Posted: October 18, 2013 at 2:26 a.m.
High Plains Drifter (1973) directed by Clint Eastwood (R, 105 minutes)
This strange and compelling revenge drama, now on Blu-ray, is Clint Eastwood’s second directorial effort (his first is 1971’s Play Misty for Me), and his first Western. Adapting the amorally enigmatic and violent Man With No Name persona from his films with Sergio Leone, Eastwood plays a drifter who rides into a lakefront settlement called Lago. Lago’s residents are not particularly friendly, but once the Stranger shows his skills as a gunfighter, they beg him to defend them against a group of outlaws (led by Eastwood regular Geoffrey Lewis) who have a score to settle with the town. With Marianna Hill, Verna Bloom.
At Any Price (R, 105 minutes) Ramin Bahrani (Man Push Cart, Chop Shop, Goodbye Solo) explores the competitive world of modern agriculture through the eyes of a father and son in Iowa in this often uncomfortable film that lacks any sympathetic characters. At Any Price centers on ambitious huckster Henry Whipple (Dennis Quaid), who wants his rebellious son Dean (Zac Efron, too pretty to play a no-account bumpkin) to help expand his family’s farming empire. But Dean has his sights set on becoming a professional race car driver. When a high stakes investigation into their business unfolds, father and son are pushed into an unexpected situation that could end in a family tragedy. With Kim Dickens, Heather Graham, Maika Monroe.
Maniac (unrated, 89 minutes) An artistically graphic gore-fest, Maniac stars Elijah Wood (Frodo in the Lord of the Rings films) as Frank Zito, owner of a mannequin store (not your most common occupation) who is a serial killer with a fondness for scalping his victims. This undesirable aspect of his personality becomes evident when he helps attractive young photographer Anna (Nora Amezeder), with her new exhibition, falling in love along the way. It’s a remake of the 1980 low-budget sleaze film with the same name. “Like a cover song that takes an original tune in a fresh new direction, Franck Khalfoun’s remake of William Lustig’s notorious 1980 slasher flick Maniac boldly serves up a familiar story with an exciting twist,” says critic Jason Buchanan in TV Guide’s Movie Guide.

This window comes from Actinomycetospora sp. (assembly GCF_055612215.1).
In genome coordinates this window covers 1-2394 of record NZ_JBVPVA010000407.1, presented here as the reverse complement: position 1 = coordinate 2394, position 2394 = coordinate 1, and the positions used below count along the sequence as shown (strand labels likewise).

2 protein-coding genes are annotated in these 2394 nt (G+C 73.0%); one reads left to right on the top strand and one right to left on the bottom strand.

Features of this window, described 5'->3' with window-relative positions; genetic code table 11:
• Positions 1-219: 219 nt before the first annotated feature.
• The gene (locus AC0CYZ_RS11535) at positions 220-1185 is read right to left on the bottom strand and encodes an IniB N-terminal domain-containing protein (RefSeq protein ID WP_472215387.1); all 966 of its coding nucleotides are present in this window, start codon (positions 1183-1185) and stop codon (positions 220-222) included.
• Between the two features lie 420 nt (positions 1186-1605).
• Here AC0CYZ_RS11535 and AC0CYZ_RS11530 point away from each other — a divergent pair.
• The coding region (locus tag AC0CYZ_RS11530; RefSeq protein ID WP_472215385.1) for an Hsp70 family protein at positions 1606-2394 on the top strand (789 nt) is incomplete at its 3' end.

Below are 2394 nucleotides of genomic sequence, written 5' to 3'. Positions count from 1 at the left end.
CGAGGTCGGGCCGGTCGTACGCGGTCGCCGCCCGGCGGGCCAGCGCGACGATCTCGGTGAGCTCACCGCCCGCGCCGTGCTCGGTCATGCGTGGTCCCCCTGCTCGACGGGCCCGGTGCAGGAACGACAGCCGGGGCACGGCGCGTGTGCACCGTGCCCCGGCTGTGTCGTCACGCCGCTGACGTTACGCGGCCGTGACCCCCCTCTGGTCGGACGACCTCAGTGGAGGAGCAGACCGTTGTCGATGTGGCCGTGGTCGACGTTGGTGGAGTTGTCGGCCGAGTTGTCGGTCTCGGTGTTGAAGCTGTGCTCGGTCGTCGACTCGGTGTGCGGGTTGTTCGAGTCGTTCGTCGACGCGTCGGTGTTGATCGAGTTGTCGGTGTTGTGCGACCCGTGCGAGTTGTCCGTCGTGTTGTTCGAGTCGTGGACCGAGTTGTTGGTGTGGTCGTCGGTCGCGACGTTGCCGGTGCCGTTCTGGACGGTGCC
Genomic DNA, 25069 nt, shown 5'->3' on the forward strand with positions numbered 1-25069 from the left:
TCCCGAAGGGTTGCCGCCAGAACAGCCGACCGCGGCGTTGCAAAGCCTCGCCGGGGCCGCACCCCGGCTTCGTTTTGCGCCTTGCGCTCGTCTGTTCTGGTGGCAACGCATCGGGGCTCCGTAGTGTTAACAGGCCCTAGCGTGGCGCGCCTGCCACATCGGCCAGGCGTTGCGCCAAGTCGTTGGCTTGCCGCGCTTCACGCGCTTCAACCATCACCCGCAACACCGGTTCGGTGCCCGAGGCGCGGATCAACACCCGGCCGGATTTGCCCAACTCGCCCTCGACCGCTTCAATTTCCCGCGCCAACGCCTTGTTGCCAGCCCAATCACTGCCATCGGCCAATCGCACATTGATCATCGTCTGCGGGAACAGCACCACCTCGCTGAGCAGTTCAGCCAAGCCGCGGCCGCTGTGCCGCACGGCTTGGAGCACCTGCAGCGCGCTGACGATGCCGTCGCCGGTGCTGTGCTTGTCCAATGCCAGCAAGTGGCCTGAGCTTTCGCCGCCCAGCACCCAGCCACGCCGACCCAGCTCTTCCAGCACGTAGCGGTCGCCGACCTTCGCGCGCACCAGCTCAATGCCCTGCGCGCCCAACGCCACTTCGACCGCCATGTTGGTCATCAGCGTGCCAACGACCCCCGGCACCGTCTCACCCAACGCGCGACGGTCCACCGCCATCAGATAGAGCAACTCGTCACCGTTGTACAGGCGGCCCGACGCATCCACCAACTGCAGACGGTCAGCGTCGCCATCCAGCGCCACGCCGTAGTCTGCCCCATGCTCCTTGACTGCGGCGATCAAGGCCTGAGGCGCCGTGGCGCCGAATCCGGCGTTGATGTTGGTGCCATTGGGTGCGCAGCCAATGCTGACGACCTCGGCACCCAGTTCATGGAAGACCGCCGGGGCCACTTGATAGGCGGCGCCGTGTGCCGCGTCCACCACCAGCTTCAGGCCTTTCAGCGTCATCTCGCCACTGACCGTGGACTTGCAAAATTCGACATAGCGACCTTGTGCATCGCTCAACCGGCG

The Frozen Ground (R, 105 minutes) Based on a true story, crime thriller The Frozen Ground follows Alaskan state trooper Jack Halcombe (Nicolas Cage) in his effort to stop Robert Hansen (John Cusack), a murderer of Anchorage prostitutes who has been at it for 13 years. With Vanessa Hudgens and Dean Norris; directed by Scott Walker. “The Frozen Ground trucks in cliche, as most serial killer and police procedural films do, but the strength of the acting - from the leads down to people with only oneor two lines - helps ground the film,” says critic Sheila O’Malley on RogerEbert.com.
Eyes Without a Face (rating, 84 minutes) French director Georges Franju’s Eyes Without a Face (Les Yeux Sans Visage), released in 1960 and now on Blu-ray, is a disturbing, haunting and eloquently muted horror film. Pierre Brasseur plays plastic surgeon Professor Genessier, who is determined to restore the face of his daughter, Christiane (Edith Scob), who was mutilated in an automobile accident. With the help of his assistant (Alida Valli), he kidnaps young women, surgically removes their facial features, and attempts to graft their beauty onto his daughter’s hideous countenance. Subtitled.
Notting Hill (PG-13, 124 minutes) Back in 1999, when Julia Roberts was still America’s sweetheart, she starred in this charming romance in which an internationally known American actress meets (cutely) a self-deprecating bookseller (Hugh Grant, back when everybody still liked him) in the Notting Hill district of west London. The cute meet turns into a series of same, paving the way to an unlikely but endearing, believable romance. With Rhys Ifans, Hugh Bonneville, Emma Chambers; directed by Roger Michell.
Kevin Hart: Let Me Explain (R, 75 minutes) The energetic, noisy, sold-out Madison Square Garden appearance of comedian Kevin Hart during his 2012 “Let Me Explain” concert tour, which visited 10 countries and produced more than $32 million in ticket sales, is now on Blu-ray and DVD. It gets off to a slow start, then manages to build momentum while bumping along. Probably best suited to those who are already fans.
MovieStyle, Pages 35 on 10/18/2013